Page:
Source: Tom Nash, Catholic Answers via catholic.com
Reprinted with permission.
Author: Tom Nash has served the Church professionally for more than 35 years, including as a theology advisor at the Eternal Word Television Network (EWTN). He is a contributing apologist for Catholic Answers, and a contributing writer for both the National Catholic Register and Catholic World Report. Tom appears as a periodic guest host for Kresta in the Afternoon and has appeared as a regular guest apologist on Catholic Answers Live for more than a decade.
Is the flame of love movement locutions from Elizabeth Kindelmann approved by the holy see?
First, private revelations typically aren’t reviewed by the Holy See. They’re always reviewed first by the local diocesan bishop. If judged worthy of belief by the local bishop, the faithful are free to publicly promote widely such ecclesiastically approved revelations and related persons.
Given their fruit, some locally approved private revelations also receive additional affirmation by the Holy See, including visits by Popes on their apostolic trips around the world. Examples would include the Marian apparitions of Fatima, Lourdes and Guadalupe.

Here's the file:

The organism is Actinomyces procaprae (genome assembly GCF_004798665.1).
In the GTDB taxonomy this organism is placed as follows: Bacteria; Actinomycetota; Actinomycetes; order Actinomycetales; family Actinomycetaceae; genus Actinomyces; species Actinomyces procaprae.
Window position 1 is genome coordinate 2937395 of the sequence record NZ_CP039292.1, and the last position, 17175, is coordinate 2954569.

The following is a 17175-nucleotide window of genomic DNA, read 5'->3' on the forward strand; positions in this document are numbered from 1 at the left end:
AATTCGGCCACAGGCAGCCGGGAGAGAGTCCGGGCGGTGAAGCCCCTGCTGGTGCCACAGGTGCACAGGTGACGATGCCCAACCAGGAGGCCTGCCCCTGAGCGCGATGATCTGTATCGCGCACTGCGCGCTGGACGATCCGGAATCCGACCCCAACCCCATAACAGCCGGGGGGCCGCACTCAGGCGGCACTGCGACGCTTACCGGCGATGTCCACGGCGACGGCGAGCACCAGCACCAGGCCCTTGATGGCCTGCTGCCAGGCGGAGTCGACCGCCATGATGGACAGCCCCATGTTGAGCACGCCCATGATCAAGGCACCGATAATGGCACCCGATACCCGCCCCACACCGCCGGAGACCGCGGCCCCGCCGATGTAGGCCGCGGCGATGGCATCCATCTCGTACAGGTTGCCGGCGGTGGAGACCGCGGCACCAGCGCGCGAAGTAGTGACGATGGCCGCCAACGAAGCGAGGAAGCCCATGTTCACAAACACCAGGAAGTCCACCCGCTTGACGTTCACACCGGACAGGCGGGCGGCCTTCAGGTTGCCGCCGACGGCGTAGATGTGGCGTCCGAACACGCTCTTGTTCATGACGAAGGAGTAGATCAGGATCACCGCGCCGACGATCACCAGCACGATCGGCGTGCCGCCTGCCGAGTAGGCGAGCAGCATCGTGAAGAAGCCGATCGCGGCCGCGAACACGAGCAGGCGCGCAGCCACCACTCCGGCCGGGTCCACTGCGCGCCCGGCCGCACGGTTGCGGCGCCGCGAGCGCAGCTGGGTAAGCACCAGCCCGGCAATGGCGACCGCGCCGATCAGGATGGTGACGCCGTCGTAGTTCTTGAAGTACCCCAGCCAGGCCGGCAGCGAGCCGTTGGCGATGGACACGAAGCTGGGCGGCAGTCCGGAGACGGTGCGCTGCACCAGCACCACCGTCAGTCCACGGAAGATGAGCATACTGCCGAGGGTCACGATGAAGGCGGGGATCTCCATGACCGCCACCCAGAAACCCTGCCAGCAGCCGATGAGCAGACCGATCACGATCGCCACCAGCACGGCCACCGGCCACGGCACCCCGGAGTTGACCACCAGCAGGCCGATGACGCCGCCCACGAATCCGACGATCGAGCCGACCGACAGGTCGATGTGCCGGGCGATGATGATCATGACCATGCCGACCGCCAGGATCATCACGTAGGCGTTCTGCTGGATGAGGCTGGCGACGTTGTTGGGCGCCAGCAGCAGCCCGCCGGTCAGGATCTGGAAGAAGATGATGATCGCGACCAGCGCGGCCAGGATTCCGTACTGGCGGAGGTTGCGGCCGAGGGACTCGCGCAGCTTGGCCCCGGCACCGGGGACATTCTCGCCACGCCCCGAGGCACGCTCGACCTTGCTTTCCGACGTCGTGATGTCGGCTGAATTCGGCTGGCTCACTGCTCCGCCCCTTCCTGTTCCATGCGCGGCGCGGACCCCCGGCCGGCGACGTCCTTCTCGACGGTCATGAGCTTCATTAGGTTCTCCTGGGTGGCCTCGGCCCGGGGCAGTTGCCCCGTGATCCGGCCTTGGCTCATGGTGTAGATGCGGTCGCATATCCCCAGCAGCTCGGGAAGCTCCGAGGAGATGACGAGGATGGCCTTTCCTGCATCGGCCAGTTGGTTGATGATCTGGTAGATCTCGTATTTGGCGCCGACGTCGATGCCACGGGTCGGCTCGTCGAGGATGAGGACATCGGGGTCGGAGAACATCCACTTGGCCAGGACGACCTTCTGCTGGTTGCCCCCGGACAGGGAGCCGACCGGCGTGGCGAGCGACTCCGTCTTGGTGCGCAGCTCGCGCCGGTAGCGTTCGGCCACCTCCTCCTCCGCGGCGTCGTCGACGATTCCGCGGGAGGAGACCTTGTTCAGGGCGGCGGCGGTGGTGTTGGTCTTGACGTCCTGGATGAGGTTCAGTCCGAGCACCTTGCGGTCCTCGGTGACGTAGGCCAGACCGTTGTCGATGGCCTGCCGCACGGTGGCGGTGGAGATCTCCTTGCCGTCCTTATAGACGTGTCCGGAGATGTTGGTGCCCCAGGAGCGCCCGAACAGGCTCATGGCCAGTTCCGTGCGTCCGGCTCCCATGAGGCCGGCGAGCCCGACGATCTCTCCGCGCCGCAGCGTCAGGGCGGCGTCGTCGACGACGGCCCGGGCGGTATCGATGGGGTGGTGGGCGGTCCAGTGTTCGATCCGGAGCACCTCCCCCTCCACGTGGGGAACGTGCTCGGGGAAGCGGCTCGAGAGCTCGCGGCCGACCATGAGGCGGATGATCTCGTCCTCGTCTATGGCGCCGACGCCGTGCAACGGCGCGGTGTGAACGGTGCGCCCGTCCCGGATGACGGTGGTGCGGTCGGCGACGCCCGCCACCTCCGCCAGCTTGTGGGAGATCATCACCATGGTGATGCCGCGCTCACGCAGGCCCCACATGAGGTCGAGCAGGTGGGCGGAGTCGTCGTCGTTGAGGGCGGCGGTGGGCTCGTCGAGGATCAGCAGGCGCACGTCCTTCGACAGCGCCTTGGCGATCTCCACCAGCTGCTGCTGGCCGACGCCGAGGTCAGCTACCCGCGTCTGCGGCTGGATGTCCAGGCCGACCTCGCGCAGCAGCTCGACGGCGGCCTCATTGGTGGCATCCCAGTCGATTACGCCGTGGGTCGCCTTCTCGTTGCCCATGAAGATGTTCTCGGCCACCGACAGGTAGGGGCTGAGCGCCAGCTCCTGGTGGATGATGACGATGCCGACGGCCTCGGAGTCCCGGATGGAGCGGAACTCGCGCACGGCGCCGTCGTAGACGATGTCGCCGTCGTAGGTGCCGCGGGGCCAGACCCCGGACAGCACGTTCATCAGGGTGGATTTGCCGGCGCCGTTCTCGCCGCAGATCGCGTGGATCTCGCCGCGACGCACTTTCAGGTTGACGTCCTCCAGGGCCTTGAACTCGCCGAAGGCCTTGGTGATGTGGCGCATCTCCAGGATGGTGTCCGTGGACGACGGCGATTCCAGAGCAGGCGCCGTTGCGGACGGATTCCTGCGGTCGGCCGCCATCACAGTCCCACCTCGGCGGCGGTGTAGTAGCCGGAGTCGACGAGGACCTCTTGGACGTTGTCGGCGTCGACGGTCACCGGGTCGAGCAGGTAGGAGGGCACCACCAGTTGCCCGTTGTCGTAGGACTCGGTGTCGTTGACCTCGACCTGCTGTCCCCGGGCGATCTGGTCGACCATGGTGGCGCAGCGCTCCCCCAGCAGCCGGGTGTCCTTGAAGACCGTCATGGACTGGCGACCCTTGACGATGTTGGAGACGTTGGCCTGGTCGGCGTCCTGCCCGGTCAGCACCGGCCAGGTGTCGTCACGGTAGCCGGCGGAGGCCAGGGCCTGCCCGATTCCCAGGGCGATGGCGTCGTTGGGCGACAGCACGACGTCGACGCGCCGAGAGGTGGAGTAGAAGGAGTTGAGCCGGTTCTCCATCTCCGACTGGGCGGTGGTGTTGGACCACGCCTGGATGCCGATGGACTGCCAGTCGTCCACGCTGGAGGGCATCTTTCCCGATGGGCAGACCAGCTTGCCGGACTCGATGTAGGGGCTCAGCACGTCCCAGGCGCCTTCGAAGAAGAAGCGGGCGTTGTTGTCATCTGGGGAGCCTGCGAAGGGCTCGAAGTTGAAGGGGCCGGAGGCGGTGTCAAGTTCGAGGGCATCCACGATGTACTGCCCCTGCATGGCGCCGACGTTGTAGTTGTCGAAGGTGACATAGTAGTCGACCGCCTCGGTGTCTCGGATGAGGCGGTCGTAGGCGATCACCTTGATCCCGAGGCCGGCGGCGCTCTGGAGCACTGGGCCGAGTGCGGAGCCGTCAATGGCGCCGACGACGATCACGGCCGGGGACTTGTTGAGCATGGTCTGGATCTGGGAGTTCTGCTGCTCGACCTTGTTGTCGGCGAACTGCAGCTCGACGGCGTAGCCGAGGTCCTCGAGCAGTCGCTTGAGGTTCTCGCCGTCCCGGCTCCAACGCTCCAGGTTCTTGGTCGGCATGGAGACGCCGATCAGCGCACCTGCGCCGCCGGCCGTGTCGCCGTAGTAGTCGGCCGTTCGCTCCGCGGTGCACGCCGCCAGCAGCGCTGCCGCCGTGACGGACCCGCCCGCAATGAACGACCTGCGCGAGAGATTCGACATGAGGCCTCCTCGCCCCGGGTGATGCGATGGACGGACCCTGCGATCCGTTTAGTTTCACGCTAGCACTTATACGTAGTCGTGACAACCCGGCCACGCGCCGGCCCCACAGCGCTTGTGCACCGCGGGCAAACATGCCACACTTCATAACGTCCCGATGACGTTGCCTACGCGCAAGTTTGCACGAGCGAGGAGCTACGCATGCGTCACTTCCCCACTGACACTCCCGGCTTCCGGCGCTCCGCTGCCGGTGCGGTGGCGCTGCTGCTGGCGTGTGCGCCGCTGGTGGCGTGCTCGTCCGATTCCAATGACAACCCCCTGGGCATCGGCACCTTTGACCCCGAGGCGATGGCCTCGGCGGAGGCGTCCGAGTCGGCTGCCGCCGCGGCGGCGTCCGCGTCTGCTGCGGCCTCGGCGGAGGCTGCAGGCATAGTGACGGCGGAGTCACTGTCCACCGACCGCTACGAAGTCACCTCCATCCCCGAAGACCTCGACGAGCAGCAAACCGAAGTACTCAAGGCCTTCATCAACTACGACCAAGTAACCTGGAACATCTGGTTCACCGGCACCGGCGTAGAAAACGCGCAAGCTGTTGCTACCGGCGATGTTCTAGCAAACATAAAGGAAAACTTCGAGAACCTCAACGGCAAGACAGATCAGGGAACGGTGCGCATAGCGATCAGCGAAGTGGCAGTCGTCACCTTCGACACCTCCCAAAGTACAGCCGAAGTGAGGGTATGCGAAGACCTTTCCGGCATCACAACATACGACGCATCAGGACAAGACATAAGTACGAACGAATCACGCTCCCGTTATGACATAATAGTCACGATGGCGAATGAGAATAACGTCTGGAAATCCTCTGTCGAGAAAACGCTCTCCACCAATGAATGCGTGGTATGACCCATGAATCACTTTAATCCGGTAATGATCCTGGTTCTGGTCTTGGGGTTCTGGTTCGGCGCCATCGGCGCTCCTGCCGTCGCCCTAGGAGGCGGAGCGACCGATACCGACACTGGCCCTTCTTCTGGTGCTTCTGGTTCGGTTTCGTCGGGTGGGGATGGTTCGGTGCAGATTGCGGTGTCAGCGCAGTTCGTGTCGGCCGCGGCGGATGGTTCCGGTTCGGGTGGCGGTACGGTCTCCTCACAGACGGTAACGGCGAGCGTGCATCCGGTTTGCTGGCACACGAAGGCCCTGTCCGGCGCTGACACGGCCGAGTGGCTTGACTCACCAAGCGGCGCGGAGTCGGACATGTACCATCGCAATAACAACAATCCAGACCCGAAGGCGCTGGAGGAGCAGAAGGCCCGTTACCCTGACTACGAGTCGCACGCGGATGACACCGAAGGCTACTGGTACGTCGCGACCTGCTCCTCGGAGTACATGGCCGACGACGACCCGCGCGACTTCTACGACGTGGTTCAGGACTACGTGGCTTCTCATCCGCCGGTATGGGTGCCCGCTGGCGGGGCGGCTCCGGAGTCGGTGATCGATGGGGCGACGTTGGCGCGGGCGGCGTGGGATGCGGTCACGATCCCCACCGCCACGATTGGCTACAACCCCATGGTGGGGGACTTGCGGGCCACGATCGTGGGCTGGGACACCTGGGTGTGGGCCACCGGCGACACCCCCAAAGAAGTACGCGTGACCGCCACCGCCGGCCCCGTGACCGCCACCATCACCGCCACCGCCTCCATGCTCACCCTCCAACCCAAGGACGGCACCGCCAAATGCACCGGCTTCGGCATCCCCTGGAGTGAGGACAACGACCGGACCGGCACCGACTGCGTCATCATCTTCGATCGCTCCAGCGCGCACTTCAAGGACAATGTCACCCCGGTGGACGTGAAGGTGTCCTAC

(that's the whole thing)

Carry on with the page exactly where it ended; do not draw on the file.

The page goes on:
Regarding Hungarian Elizabeth Kindelmann (1913-85), she reportedly received private revelations from Jesus and Mary from 1961-82. However, we have seen nothing that confirms her local bishop found her reported revelations worthy of belief.
Cardinal Peter Erdo of Budapest has reportedly given an imprimatur to Kindelmann’s related spiritual diary, but that is not an affirmation of her reported revelation themselves. That simply means that a competent Church official has judged there are no doctrinal errors in her spiritual diary. Evaluating the supernatural character of reported revelations is different, though, related matter. Similarly, various writers receive imprimaturs for their books from their local bishops. That doesn’t mean their written words are the product of authentic private revelations, faithful though their presentations are.
Consequently, we urge caution regarding the related “Flame of Love” movement. One should not attribute a supernatural character to Kindelmann’s reported private revelations when Church authorities haven’t. And our relationships with Jesus and the Blessed Mother should never be contingent upon reported revelations, lest they be undermined when such reported revelations do not receive Church approval. Further, as noted, there are a good number of Church-approved private revelations and related movements which one can support.
For more information on private revelation, please see our tract on the subject and also other online resources.
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